$40M for college-led efforts to expand training

U.S. Labor Department with Capitol. (Photo: Matthew Dembicki)

The U.S. Department of Labor (DOL) will award a total of $40 million to community college-led partnerships to expand their training capacity through a new program. 

Individual community colleges may apply for Strengthening Community College Training Grants (SCCTG) up to $2 million, while state or regional consortia of community colleges may receive grants up to $5 million. DOL plans to award eight to 16 grants, with at least three-fourths of awards going to consortia. The application deadline is October 8.

“Community colleges are well-positioned to support the economic recovery and help the country’s robust economy return,” John Pallasch, DOL’s assistant secretary for employment and training, said in a press release. “These funds will strengthen colleges’ ability to make innovative changes in training our nation’s workforce that will make a difference immediately and can be sustained over the long-haul.”

The program is intended to be a successor to previous similar programs, such as the Trade Adjustment Assistance Community College and Career Training grants and the Community-Based Job Training Grants. It aims to address the skill development needs of employers and to support workers in gaining skills and transitioning quickly from unemployment to employment, according to DOL.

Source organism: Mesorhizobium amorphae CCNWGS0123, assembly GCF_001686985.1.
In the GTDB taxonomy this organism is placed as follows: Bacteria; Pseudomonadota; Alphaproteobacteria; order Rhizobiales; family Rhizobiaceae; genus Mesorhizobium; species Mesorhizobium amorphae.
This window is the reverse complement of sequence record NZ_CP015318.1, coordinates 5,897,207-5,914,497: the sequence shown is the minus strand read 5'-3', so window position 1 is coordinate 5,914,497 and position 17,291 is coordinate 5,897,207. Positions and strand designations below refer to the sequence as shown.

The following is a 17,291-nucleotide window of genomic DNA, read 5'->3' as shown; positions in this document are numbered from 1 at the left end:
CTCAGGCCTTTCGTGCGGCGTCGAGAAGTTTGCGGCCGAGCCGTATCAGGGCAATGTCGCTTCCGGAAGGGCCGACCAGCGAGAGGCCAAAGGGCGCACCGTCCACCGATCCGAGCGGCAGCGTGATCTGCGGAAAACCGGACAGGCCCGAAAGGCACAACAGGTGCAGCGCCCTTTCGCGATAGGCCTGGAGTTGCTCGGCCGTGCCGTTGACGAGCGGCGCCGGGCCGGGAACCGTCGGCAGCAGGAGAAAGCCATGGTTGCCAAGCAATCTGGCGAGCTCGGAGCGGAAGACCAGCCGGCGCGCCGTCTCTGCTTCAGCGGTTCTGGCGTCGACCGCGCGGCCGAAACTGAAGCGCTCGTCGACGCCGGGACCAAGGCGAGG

The grants also can help to build capacity among community colleges to address challenges associated with the coronavirus, such as expanding online and technology-enabled learning, and migrating services to a virtual environment.  

A House funding bill currently being considered would provide the SCCTG program with $50 million for fiscal year 2021. 

Four core elements

Applicants for the grants must show that colleges are working in partnership with industry and a local or statewide component of the federal workforce development system, such as a workforce development board. Other partners may include four-year colleges and universities and K-12 systems. Consortia applications must also involve a state or community college district-level higher education coordinating entity. 

Applications must address four core elements: 

  • evidence-based design
  • sector strategies and employer engagement
  • enhanced career pathway programs and accelerated learning strategies
  • strategic alignment with the workforce development system

Consortia applications must address an addition core element: innovative systems change. 

Included within these core elements are options for grant recipients to address issues brought on by the coronavirus pandemic. All recipients will be required to hire a third-party evaluator to assess the grant’s performance. 

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